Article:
The House of Commons Committee for Innovation, Universities, Science and Skills (IUSS) published a report late last week on engineering and its place in government policy.
An unequivocal rebuke to the way that engineering is handled by the government, it expressed shock at the lack of input that engineers have in schemes such as eco-towns and renewable-energy projects.
It said that any engineering expertise in the Civil Service had got there by accident rather than design and accused the government of wasting the potential of the UK’s engineering research base.
As readers can imagine, there was widespread agreement on these points within The Engineer’s offices, not to mention surprise that a government body had actually seen what was surely obvious to anyone who has looked at the history of engineering projects in the UK over the past few decades. Some of the comments are not suitable for printing, even on the internet. One of the more tactful members of staff enquired exactly how many minutes it had taken for them to notice.
There are all sorts of possible reasons for this lack of engineering input into policy. It could be that the great engineers of the Victorian era – possibly the last time major infrastructure was built in the UK in peacetime – were entrepreneurs and businessmen and, therefore, the government did not have to get so involved. Whatever the reason, times have changed.
It is beyond belief that policy is made on such vital subjects as energy provision without any input from engineers. They are the ones who are trained to fit technological solutions to societal problems and they are the ones who actually have to carry out the policies decided on by the politicians and civil servants (who are, as they have always been, mainly humanities experts).
Phil Willis, committee chairman, said: ‘It has become clear to us just how vital the contribution of the engineering community is to tackling the global challenges we face.’
Who did they think was going to tackle it? Who is going to design and build nuclear power stations, if not engineers? Who is going to decide where and how to build railways and roads? Who is going to develop IT systems?
Many commentators have said that the lack of status for engineers in the UK stems from the government’s dismissive attitude towards them and the IUSS report seems to bear this out. Willis said that the government is making efforts to improve the recognition of the engineering community; it sounds like they could start by recognising an engineer. He or she is likely to be the one jumping up and down with fury that they have not been asked anything recently.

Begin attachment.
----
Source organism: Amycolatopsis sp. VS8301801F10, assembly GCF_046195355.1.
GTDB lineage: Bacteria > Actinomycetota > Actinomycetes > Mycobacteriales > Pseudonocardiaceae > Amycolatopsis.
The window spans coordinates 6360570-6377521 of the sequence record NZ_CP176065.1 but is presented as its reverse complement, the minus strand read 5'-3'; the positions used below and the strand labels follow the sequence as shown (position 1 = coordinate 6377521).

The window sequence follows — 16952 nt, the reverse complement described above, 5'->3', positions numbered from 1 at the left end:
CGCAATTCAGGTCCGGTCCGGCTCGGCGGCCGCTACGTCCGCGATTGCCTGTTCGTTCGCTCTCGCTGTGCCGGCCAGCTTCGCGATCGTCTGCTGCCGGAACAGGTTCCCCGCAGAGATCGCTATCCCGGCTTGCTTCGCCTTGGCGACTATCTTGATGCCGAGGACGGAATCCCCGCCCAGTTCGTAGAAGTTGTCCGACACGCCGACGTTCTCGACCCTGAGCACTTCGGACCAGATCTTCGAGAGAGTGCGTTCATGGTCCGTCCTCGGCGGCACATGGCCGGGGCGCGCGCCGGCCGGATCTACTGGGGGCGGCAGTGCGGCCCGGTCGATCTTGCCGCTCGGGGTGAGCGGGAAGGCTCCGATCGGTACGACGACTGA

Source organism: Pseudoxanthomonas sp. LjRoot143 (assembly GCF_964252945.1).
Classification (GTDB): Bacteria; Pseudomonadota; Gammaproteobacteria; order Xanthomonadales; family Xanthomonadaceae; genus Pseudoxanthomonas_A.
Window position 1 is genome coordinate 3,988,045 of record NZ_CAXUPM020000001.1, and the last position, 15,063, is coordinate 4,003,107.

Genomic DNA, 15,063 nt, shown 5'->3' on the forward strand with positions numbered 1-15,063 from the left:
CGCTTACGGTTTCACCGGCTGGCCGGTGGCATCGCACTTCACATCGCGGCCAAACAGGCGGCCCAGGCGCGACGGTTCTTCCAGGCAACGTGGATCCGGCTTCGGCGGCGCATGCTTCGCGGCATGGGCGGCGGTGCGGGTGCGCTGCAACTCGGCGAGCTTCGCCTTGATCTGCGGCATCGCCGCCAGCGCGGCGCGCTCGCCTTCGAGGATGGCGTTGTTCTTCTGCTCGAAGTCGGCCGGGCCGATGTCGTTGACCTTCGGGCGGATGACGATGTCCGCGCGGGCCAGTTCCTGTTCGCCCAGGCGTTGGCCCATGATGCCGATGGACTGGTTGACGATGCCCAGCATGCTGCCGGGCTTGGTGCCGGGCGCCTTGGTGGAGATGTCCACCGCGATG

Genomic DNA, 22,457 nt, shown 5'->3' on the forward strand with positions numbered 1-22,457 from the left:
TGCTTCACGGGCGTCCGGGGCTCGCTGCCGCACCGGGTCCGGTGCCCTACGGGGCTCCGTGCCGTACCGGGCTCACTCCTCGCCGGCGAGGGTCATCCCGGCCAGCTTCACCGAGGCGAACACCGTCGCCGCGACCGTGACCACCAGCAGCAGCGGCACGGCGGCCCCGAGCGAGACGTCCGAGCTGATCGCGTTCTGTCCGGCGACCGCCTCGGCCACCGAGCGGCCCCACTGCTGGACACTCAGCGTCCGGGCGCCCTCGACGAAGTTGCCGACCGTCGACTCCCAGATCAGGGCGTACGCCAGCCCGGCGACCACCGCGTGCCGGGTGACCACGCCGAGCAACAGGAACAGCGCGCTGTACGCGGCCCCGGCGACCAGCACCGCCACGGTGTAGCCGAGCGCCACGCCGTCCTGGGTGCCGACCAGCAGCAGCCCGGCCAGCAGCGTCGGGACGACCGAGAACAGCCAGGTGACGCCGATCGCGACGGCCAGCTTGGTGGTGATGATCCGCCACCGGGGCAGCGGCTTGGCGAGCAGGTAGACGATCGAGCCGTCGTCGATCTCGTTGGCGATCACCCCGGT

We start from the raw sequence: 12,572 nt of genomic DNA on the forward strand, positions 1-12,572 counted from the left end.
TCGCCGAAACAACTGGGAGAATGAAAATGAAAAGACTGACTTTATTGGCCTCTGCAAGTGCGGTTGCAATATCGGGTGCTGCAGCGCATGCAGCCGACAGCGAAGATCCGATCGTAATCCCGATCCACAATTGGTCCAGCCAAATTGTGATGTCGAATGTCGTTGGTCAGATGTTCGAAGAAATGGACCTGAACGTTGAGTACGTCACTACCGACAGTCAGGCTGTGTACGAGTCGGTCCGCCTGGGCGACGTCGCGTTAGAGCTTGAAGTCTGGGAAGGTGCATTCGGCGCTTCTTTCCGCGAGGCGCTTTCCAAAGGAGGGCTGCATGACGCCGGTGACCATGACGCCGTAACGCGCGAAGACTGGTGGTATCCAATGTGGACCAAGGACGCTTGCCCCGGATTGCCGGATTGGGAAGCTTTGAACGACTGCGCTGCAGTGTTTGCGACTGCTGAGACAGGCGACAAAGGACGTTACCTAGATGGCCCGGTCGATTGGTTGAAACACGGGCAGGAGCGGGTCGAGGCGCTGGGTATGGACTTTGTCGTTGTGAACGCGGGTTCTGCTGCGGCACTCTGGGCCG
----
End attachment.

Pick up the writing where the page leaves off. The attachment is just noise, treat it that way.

The committee said that trained and experienced engineers are needed at all levels of the Civil Service: an idea that has not met with universal approval from the engineering associations. It may be better that engineers would be more suitably employed as consultants on major projects, but it is now clear that a major culture change needs to happen within government departments. The mandarins and their political masters have to understand what engineering is, what engineers do and why they cannot get anything technological done properly without consulting them.
One idea that The Engineer supports is the appointment of a chief engineering advisor to the government and, again, it beggars belief that there is not one already. The chief scientific and medical advisors do important work and they cannot be expected to take on engineering advice as well as their own duties.
However, we have to take exception to their suggestion of the title of chief engineer. The UK is not the Starship Enterprise and it is hard to see Gordon Brown (or David Cameron, for that matter) as Captain Kirk or Picard. Having said that, it is certain that the infrastructure cannae tek it and the warp factor on government technology policy is pretty high. We can think of a few good candidates for chief engineering advisor. Time to beam them up.
Special Projects Editor (reporting from the bridge)